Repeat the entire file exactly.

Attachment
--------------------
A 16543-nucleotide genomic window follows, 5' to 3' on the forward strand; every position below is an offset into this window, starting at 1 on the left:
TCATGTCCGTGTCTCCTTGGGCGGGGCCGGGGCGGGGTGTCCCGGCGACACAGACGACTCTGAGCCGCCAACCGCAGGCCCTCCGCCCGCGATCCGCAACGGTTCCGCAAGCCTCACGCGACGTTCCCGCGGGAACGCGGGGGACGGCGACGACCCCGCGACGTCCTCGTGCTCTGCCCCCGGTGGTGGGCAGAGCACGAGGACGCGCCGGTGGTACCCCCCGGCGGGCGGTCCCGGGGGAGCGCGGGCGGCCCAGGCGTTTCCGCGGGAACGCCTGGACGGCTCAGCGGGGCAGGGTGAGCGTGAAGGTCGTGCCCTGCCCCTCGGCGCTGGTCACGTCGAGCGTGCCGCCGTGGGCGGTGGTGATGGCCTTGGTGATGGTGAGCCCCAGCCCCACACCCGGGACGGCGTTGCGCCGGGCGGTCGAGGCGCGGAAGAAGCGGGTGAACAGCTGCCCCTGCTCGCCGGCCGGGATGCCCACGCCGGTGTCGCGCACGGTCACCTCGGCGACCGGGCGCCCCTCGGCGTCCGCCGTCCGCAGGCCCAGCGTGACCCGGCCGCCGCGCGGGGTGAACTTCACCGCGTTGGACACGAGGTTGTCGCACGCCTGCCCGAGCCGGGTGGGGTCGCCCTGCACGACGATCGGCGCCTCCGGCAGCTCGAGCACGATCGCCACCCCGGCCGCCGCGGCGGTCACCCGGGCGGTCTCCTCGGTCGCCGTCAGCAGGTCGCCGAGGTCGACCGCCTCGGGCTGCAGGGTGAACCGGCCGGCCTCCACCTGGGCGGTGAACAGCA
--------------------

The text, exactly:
A 16543-nucleotide genomic window follows, 5' to 3' on the forward strand; every position below is an offset into this window, starting at 1 on the left:
TCATGTCCGTGTCTCCTTGGGCGGGGCCGGGGCGGGGTGTCCCGGCGACACAGACGACTCTGAGCCGCCAACCGCAGGCCCTCCGCCCGCGATCCGCAACGGTTCCGCAAGCCTCACGCGACGTTCCCGCGGGAACGCGGGGGACGGCGACGACCCCGCGACGTCCTCGTGCTCTGCCCCCGGTGGTGGGCAGAGCACGAGGACGCGCCGGTGGTACCCCCCGGCGGGCGGTCCCGGGGGAGCGCGGGCGGCCCAGGCGTTTCCGCGGGAACGCCTGGACGGCTCAGCGGGGCAGGGTGAGCGTGAAGGTCGTGCCCTGCCCCTCGGCGCTGGTCACGTCGAGCGTGCCGCCGTGGGCGGTGGTGATGGCCTTGGTGATGGTGAGCCCCAGCCCCACACCCGGGACGGCGTTGCGCCGGGCGGTCGAGGCGCGGAAGAAGCGGGTGAACAGCTGCCCCTGCTCGCCGGCCGGGATGCCCACGCCGGTGTCGCGCACGGTCACCTCGGCGACCGGGCGCCCCTCGGCGTCCGCCGTCCGCAGGCCCAGCGTGACCCGGCCGCCGCGCGGGGTGAACTTCACCGCGTTGGACACGAGGTTGTCGCACGCCTGCCCGAGCCGGGTGGGGTCGCCCTGCACGACGATCGGCGCCTCCGGCAGCTCGAGCACGATCGCCACCCCGGCCGCCGCGGCGGTCACCCGGGCGGTCTCCTCGGTCGCCGTCAGCAGGTCGCCGAGGTCGACCGCCTCGGGCTGCAGGGTGAACCGGCCGGCCTCCACCTGGGCGGTGAACAGCA